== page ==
Comment By Sean Wetselaar
It’s that time of the year again. Ryerson is on the eve of the annual Ryerson Students’ Union (RSU) general elections.
The Eyeopener has argued before that more students should run in the election to make our little version of democracy a bit wider in scope, and we stand by that. But there’s another issue I want to address here, which is the electoral system on campus in general.
If you aren’t aware, the individual who oversees elections on campus is called the Chief Returning Officer (CRO), and it’s this person’s job to be unbiased, impartial and ensure everything runs smoothly. But, as it turns out, this external CRO is not as external as we’d like to think.
The CRO is hired through a process overseen by the internal coordinator and executive director of communications and outreach at the RSU – full-time employees of the RSU who get benefits and would like to keep it that way.
Once these two have hired a CRO, they present them to the executive – without so much as a name or qualifications. From there, Rodney Diverlus, president of the RSU, said the executive keeps its distance due to an obvious desire to prevent a conflict of interest.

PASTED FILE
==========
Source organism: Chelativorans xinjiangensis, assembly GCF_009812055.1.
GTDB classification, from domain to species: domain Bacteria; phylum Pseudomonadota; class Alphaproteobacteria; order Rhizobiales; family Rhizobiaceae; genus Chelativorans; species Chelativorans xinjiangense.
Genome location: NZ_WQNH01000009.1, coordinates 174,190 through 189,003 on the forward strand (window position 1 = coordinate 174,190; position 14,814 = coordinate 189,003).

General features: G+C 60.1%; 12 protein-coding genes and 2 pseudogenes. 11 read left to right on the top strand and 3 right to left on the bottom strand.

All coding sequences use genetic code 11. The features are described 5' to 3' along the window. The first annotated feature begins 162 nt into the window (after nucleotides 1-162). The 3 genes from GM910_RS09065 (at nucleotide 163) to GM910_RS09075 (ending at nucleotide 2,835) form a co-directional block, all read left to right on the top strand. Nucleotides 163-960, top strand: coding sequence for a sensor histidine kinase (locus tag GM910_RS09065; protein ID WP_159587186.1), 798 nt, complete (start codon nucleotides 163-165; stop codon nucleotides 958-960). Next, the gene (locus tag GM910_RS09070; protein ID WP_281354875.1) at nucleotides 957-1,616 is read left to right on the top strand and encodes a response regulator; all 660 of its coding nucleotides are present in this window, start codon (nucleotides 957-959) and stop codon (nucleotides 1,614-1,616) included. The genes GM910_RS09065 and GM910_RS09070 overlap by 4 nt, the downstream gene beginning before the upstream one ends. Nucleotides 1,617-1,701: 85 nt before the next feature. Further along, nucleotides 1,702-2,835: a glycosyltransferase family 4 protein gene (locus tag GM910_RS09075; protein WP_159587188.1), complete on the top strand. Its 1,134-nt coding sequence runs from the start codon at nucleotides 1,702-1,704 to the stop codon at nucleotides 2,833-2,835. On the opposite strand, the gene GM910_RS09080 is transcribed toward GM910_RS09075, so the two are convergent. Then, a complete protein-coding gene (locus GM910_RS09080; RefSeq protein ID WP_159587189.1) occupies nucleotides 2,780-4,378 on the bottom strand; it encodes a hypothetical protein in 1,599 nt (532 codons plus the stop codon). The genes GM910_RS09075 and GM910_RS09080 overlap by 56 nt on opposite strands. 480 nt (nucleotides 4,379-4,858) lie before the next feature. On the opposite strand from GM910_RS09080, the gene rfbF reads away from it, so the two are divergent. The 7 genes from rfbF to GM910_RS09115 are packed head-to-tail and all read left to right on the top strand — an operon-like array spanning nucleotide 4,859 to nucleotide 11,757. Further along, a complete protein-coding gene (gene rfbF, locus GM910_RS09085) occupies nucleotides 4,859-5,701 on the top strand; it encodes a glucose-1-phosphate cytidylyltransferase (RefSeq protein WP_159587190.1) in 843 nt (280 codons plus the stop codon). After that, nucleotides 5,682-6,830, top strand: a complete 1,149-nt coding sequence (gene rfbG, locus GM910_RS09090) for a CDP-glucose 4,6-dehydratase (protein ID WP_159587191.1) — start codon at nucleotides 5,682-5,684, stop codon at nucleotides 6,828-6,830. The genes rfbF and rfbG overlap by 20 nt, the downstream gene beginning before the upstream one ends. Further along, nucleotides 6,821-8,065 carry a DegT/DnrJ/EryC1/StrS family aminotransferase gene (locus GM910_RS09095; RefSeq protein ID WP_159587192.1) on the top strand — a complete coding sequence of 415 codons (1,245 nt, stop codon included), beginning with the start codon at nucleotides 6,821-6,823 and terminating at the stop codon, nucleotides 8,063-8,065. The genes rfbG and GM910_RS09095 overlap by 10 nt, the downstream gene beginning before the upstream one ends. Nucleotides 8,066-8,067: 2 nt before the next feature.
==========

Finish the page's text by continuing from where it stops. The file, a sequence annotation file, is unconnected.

Furthermore, once a CRO is appointed, the only body capable of appealing decisions made during elections – the elections appeals committee – is chosen by the CRO.
The CRO even chairs this group, albeit as a non-voting member.
All this places an enormous amount of power in the hands of the CRO – their word is law for the purpose of election bylaws and regulations. The CRO’s position on the appeals committee makes it very difficult to appeal a CRO ruling.
And that would be fine, if there were a system in place to ensure this individual is always truly external.
Now, is the RSU actively engaged in some kind of conspiracy aimed to bias the CRO? I highly doubt it.
But the reality is the system that appoints the body overseeing the elections is inherently flawed. There are not nearly enough checks and balances to ensure legitimacy, and it would be far too easy for a biased CRO to slip through the cracks.
And until steps are taken to make the CRO accountable, and to rectify the system it’s even harder to take our student elections seriously.